Comparison of visual working memory in deaf and hearingimpaired students with normal counterparts: A research in people without sign language
Background and Aim: The hearing defects in deaf and hearing-impaired students also affect their cognitive skills such as memory in addition to communication skills. Hence, the aim of this study was to compare visual working memory in deaf and hearing-impaired students with that in normal counterparts.
Method: In the present study, which was a causal-comparative study using the André Rey test, 30 deaf and 30 hearing-impaired students were compared with 30 students in a normal group, and they were matched based on gender, intelligence, educational grade, and socioeconomic status.
Findings: Findings show that there is significant difference between the three groups’ subjects
(p<0.05). The average of the normal group was more than that of the other two groups. However, the difference between the two auditory impaired groups was not significant (p>0.05).
Conclusion: Function of deaf or hard-of-hearing students in the visual working memory task was weaker in comparison with the normal counterparts, while the two deaf and hard-of-hearing groups have similar functions. With a better identification and understanding of the factors that affect the development of this cognitive ability, we can offer new methods of teaching and reduce many of the disadvantages of this group of people in the different fields of cognitive science.
2. Peterson CC, Siegal M. Insights into theory of mind from deafness and autism. Mind & Language. 2000;15(1):123-45.
3. Bavelier B, Dye MW, Hauser PC. Do deaf individuals see better? Trends Cogn Sci. 2006;10(11):512-8.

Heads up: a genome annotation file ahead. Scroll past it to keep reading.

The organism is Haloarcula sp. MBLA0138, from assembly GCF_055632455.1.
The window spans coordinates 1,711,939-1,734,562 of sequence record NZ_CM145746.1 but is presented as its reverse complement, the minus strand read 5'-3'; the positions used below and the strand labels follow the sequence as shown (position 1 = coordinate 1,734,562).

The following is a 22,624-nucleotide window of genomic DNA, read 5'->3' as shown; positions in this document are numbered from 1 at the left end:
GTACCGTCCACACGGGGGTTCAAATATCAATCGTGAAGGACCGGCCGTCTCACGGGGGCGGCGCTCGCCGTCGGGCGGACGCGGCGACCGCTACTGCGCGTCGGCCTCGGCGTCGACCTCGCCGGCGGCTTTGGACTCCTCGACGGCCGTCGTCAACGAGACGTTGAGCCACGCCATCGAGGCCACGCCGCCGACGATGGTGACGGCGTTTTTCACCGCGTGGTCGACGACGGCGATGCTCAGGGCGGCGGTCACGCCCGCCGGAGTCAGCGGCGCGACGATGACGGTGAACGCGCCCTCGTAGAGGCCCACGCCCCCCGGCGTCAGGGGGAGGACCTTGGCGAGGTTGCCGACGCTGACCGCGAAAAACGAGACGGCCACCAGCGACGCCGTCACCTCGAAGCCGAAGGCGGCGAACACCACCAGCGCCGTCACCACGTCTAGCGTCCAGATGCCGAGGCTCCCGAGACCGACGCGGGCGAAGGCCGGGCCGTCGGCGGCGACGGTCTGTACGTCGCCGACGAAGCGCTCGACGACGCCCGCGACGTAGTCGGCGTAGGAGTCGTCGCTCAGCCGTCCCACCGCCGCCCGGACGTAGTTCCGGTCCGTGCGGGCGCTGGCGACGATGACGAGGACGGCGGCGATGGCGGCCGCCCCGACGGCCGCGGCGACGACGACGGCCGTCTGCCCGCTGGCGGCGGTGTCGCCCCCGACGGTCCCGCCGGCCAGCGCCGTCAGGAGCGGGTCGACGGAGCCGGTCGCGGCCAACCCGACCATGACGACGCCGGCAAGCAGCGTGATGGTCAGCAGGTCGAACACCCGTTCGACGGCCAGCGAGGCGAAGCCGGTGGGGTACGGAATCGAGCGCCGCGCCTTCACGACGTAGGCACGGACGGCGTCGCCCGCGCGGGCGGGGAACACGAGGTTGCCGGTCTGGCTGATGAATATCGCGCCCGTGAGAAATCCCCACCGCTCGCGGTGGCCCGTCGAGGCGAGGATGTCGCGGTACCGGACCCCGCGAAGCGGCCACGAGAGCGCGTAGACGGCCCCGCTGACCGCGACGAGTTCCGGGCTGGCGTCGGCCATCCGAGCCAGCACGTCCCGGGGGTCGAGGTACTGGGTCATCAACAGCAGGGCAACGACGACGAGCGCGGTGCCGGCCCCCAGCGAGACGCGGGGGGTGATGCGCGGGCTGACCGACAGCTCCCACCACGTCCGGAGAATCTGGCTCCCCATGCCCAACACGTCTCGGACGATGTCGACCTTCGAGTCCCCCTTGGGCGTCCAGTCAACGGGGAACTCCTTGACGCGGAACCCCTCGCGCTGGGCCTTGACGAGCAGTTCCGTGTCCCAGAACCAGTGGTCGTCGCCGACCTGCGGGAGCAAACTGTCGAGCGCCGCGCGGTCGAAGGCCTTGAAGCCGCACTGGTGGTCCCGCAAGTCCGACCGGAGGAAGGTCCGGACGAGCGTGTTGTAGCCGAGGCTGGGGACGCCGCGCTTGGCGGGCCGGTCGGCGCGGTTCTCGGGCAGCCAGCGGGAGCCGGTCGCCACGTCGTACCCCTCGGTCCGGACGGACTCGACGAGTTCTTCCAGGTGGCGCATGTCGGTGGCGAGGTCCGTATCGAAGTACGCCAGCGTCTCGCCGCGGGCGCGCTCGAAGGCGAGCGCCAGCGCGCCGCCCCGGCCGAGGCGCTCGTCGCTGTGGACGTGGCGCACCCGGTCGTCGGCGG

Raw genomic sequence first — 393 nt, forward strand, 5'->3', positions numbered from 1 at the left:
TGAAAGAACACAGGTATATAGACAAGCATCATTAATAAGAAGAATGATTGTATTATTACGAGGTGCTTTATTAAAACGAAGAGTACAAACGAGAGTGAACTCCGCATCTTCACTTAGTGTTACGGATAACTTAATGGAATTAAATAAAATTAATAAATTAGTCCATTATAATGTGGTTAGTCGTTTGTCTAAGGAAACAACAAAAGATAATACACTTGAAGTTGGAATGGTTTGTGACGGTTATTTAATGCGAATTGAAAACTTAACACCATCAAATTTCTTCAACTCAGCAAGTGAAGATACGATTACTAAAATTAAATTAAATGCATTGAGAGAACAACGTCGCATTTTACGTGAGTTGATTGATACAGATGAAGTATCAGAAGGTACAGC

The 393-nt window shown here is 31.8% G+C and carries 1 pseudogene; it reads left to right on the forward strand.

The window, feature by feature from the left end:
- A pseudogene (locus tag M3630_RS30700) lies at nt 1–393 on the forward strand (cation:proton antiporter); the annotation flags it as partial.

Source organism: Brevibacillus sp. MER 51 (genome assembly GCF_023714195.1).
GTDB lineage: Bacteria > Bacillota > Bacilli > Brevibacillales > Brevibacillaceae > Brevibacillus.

4. Chen Q, Zhang M, Zhou X. Effects of spatial distribution of attention during inhibition of return (IOR) on flanker interference in hearing and congenitally deaf people. Brain Res. 2006;1109(1):117-27.
5. Nava E, Bottari D, Zampini M, Pavani F. Visual temporal order judgment in profoundly deaf individuals. Exp Brain Res. 2008;190(2):179-88.
6. Logan GD. The CODE theory of visual attention: An integration of space-based and object-based attention. Psychol Rev. 1996;103(4):603-49.
7. Wilson M, Bettger J, Niculae L, Klima E. Modality of language shapes working memory: evidence from digit span and spatial span in ASL signers. J Deaf Stud Deaf Educ. 1997;2(3):150-60.
8. Hamilton H. Memory skills of deaf learners: implications and applications. Am Ann Deaf. 2011;156(4):402-23.
9. Tomlinson-Keasey C, Smith-Winberry C. Cognitive consequences of congenital deafness. J Genet Psychol. 1990;151(1):103-15.
10. Hauser P, Dye MW, Cohen J, Bavelier D. Visual constructive and visual-motor skills in deaf native signers. J Deaf Stud Deaf Educ. 2007;12(2):148-57.
11. Parasnis I, Samar V, Bettger J, Sathe K. Does deafness lead to enhancementof visual-spatial cognition in children? Negative evidence from deaf non signers. J Deaf Stud Deaf Educ. 1996;1(2):145-52.
12. Harris M, Moreno C. Deaf children’s use of phonological coding: evidence from reading, spelling and working memory. J Deaf Stud Deaf Educ. 2004;9(3):253-68.
13. Campbell R, Wright H. Deafness and immediate memory for pictures: dissociations between "inner speech" and the "inner ear"? J Exp Child Psychol. 1990;50(2):259-86.
14. López-Crespo G, Daza MT, Méndez-López M. Visual working memory in deaf children with diverse communication modes: Improvement by differential outcomes. Res Dev Disabil. 2012;33(2):362-8.
15. Rahmani J. The reliability and validity of raven's progressive matrics test among the students of Azad Khorasgan University. Knowl Res Appl Psychol. 2008;9(34):61-74. Persian.
16. Nazaribadie M, Asgari K, Amini M, Abedi A. An investigation of the cognitive performances in patients with type 2 Diabetes in comparison to pre-diabetic patients. Advances in Cognitive Science. 2011;13(3):33-40. Persian.
17. Keehner M, Atkinson J. Working memory and deafness: Implications for cognitive development and functioning. In: Pickering SJ, editor. Working memory and education. San Diego: Academic Press; 2006. p. 189-218.
18. Sandler W, Lillo-Martin D. Sign language and linguistic universals. 1st ed. Cambridge University Press: Cambridge; 2006.